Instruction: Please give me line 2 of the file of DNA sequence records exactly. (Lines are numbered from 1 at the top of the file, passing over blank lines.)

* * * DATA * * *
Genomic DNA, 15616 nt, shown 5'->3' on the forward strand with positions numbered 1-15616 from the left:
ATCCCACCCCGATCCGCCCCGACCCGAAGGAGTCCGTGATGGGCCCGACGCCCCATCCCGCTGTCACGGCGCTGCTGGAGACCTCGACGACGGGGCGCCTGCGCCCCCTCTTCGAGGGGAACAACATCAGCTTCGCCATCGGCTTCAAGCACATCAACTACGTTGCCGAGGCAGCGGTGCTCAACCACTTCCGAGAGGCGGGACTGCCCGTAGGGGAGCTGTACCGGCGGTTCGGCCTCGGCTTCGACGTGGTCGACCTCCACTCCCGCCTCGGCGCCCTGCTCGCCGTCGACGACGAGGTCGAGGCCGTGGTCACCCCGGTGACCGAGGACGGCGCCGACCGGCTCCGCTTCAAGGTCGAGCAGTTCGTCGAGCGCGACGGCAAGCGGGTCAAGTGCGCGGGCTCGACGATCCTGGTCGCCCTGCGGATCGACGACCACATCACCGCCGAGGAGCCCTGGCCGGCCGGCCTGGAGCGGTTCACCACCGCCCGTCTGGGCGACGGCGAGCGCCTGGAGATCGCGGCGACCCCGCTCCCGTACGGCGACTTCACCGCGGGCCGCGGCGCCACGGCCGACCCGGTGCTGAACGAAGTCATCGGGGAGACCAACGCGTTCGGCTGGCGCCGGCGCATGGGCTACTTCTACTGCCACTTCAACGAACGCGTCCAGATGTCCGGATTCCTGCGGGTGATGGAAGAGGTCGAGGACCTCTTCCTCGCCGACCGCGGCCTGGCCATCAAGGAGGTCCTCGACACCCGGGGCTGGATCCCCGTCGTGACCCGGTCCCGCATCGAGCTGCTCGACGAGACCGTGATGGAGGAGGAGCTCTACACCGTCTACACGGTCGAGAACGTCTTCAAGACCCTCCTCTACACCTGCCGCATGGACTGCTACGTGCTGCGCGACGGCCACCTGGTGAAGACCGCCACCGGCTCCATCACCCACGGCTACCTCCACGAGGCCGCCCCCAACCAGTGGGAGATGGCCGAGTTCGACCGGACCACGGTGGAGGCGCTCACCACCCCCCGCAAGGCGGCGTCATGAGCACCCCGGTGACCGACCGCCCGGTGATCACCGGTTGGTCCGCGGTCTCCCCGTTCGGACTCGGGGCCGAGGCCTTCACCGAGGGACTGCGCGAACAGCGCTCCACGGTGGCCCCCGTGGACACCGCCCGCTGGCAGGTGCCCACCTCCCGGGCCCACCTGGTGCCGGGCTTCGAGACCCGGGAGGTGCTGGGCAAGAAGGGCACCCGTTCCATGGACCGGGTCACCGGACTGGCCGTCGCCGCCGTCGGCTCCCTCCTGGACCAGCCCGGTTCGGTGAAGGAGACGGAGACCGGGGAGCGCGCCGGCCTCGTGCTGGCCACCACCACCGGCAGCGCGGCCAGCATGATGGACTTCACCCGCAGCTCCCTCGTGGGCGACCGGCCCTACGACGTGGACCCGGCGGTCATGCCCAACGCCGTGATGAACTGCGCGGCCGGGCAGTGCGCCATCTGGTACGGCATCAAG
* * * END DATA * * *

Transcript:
ATCCCACCCCGATCCGCCCCGACCCGAAGGAGTCCGTGATGGGCCCGACGCCCCATCCCGCTGTCACGGCGCTGCTGGAGACCTCGACGACGGGGCGCCTGCGCCCCCTCTTCGAGGGGAACAACATCAGCTTCGCCATCGGCTTCAAGCACATCAACTACGTTGCCGAGGCAGCGGTGCTCAACCACTTCCGAGAGGCGGGACTGCCCGTAGGGGAGCTGTACCGGCGGTTCGGCCTCGGCTTCGACGTGGTCGACCTCCACTCCCGCCTCGGCGCCCTGCTCGCCGTCGACGACGAGGTCGAGGCCGTGGTCACCCCGGTGACCGAGGACGGCGCCGACCGGCTCCGCTTCAAGGTCGAGCAGTTCGTCGAGCGCGACGGCAAGCGGGTCAAGTGCGCGGGCTCGACGATCCTGGTCGCCCTGCGGATCGACGACCACATCACCGCCGAGGAGCCCTGGCCGGCCGGCCTGGAGCGGTTCACCACCGCCCGTCTGGGCGACGGCGAGCGCCTGGAGATCGCGGCGACCCCGCTCCCGTACGGCGACTTCACCGCGGGCCGCGGCGCCACGGCCGACCCGGTGCTGAACGAAGTCATCGGGGAGACCAACGCGTTCGGCTGGCGCCGGCGCATGGGCTACTTCTACTGCCACTTCAACGAACGCGTCCAGATGTCCGGATTCCTGCGGGTGATGGAAGAGGTCGAGGACCTCTTCCTCGCCGACCGCGGCCTGGCCATCAAGGAGGTCCTCGACACCCGGGGCTGGATCCCCGTCGTGACCCGGTCCCGCATCGAGCTGCTCGACGAGACCGTGATGGAGGAGGAGCTCTACACCGTCTACACGGTCGAGAACGTCTTCAAGACCCTCCTCTACACCTGCCGCATGGACTGCTACGTGCTGCGCGACGGCCACCTGGTGAAGACCGCCACCGGCTCCATCACCCACGGCTACCTCCACGAGGCCGCCCCCAACCAGTGGGAGATGGCCGAGTTCGACCGGACCACGGTGGAGGCGCTCACCACCCCCCGCAAGGCGGCGTCATGAGCACCCCGGTGACCGACCGCCCGGTGATCACCGGTTGGTCCGCGGTCTCCCCGTTCGGACTCGGGGCCGAGGCCTTCACCGAGGGACTGCGCGAACAGCGCTCCACGGTGGCCCCCGTGGACACCGCCCGCTGGCAGGTGCCCACCTCCCGGGCCCACCTGGTGCCGGGCTTCGAGACCCGGGAGGTGCTGGGCAAGAAGGGCACCCGTTCCATGGACCGGGTCACCGGACTGGCCGTCGCCGCCGTCGGCTCCCTCCTGGACCAGCCCGGTTCGGTGAAGGAGACGGAGACCGGGGAGCGCGCCGGCCTCGTGCTGGCCACCACCACCGGCAGCGCGGCCAGCATGATGGACTTCACCCGCAGCTCCCTCGTGGGCGACCGGCCCTACGACGTGGACCCGGCGGTCATGCCCAACGCCGTGATGAACTGCGCGGCCGGGCAGTGCGCCATCTGGTACGGCATCAAG